It’s hard to know who we can trust anymore. Everyone seems to have a secret they want to protect.
We see this daily in the media. Newspapers are plagued with headlines about corruption, whether it be in government or the corporate world. Someone needs to bring these stories into the public realm. That’s where organizations like Propublica come in. Propublica, the non-profit investigative news outlet, pride themselves on being “journalism in the public interest.”
In Brain Wars- How the Military is Failing its wounded, Propublica investigates how thousands of US soldiers suffering from brain injuries are not being properly diagnosed. It takes an interesting twist on America’s supposed support for those in uniform. The article targets the US military medical system for not properly diagnosing soldiers who suffer from traumatic brain wounds as a result of exposure to bombs. Most importantly, it brings to light the issue of brain injuries among US servicemen (and women) and the particular struggles they face for recognition and compensation.
Propublica certainly benefits the public. It is free, informative and easily accessible. This type of investigative journalism is an interesting phenomenon, because unlike other news corporations who entered the online world as a tactic to boost subscriptions, Propublica began as and remains a non-profit organization. Undoubtedly, one of the tenants of good journalism is to keep the powerful accountable and to shed light on injustices. The reality, however is that journalism is a business. We need to make profit, so we write what sells papers.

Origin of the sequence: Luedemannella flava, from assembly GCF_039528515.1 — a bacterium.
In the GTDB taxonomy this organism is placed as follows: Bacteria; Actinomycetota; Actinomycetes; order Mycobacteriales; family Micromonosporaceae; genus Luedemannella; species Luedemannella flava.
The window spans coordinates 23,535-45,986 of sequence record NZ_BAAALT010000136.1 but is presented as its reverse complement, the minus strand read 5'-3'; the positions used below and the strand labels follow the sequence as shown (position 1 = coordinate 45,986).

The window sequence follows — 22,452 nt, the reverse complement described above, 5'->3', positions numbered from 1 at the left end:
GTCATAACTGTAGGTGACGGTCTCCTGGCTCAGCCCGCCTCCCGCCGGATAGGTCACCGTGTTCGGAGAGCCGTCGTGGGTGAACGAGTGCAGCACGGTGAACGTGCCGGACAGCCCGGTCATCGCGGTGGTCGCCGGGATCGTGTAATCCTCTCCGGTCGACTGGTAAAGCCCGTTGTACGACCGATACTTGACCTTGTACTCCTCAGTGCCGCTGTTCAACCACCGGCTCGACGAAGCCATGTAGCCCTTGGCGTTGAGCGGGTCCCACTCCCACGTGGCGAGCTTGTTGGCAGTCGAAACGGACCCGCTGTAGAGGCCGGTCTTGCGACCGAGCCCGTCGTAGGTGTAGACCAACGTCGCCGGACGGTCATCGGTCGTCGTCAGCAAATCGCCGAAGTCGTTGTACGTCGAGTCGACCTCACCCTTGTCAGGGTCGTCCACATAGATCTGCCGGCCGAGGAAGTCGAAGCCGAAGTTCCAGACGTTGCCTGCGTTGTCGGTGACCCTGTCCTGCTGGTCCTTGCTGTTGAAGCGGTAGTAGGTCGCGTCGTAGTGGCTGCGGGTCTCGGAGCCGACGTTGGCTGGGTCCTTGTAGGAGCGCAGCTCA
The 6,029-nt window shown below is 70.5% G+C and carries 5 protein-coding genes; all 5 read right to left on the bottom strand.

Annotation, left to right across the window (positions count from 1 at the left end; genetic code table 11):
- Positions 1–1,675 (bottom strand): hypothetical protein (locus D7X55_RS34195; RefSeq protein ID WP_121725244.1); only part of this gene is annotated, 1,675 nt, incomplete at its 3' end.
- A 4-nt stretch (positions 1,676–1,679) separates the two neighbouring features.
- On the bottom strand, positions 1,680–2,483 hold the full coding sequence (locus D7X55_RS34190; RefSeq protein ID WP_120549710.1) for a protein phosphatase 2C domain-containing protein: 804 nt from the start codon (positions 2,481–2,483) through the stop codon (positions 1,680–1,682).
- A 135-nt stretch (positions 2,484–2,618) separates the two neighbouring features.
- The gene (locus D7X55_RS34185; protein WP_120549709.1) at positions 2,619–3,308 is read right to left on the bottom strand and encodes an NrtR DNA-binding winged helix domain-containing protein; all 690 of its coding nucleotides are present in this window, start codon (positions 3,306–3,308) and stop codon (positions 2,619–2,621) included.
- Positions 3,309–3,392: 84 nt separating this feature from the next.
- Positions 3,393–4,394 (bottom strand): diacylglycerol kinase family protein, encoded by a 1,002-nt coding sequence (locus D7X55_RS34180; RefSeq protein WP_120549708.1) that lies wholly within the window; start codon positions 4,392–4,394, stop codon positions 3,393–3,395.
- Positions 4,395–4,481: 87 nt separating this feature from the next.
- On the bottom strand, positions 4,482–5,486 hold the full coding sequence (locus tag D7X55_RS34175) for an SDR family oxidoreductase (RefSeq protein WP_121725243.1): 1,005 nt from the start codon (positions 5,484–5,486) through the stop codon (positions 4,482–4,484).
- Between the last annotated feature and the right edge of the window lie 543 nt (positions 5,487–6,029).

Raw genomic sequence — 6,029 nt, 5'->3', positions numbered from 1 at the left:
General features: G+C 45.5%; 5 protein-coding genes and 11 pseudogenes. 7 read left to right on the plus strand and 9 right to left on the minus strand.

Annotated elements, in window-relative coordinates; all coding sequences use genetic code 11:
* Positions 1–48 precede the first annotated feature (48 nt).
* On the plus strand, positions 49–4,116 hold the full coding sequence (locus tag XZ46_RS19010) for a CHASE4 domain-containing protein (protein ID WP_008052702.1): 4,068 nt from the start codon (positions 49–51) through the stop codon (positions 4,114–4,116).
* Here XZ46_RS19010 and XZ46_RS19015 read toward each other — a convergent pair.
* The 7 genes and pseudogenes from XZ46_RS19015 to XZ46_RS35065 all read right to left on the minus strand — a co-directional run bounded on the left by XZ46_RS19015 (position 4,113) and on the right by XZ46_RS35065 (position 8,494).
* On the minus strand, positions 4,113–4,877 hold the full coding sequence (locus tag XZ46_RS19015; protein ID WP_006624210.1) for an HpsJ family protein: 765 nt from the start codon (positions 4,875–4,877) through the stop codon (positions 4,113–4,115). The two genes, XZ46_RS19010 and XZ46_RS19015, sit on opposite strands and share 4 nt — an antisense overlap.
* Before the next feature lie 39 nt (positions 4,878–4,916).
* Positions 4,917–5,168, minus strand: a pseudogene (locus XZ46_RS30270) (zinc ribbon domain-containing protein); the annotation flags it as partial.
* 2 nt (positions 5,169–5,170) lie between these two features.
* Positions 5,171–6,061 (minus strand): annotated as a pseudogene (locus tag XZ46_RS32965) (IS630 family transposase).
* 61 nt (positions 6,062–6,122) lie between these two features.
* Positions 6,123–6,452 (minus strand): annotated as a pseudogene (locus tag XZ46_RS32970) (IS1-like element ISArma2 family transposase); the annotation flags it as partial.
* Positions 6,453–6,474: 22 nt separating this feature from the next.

When I first read about Propublica and their innovative form of reporting, I was a bit sceptical. Delivering free news to the masses for the sake of public knowledge seemed a bit romantic. After taking a more in depth look at their stories, I was surprised at the quality of the writing and reporting. It offered a diverse selection of topics including business, the environment, politics and health. Topics are covered with a long list of well developed stories that offer several angles and voices on the subject.
As I scanned the website, I tried to figure out what distinguished this news source from the others. I realized that Propublica is like a documentary in print form. It tackles stories large, complex stories that require time and space not offered by a daily newspaper.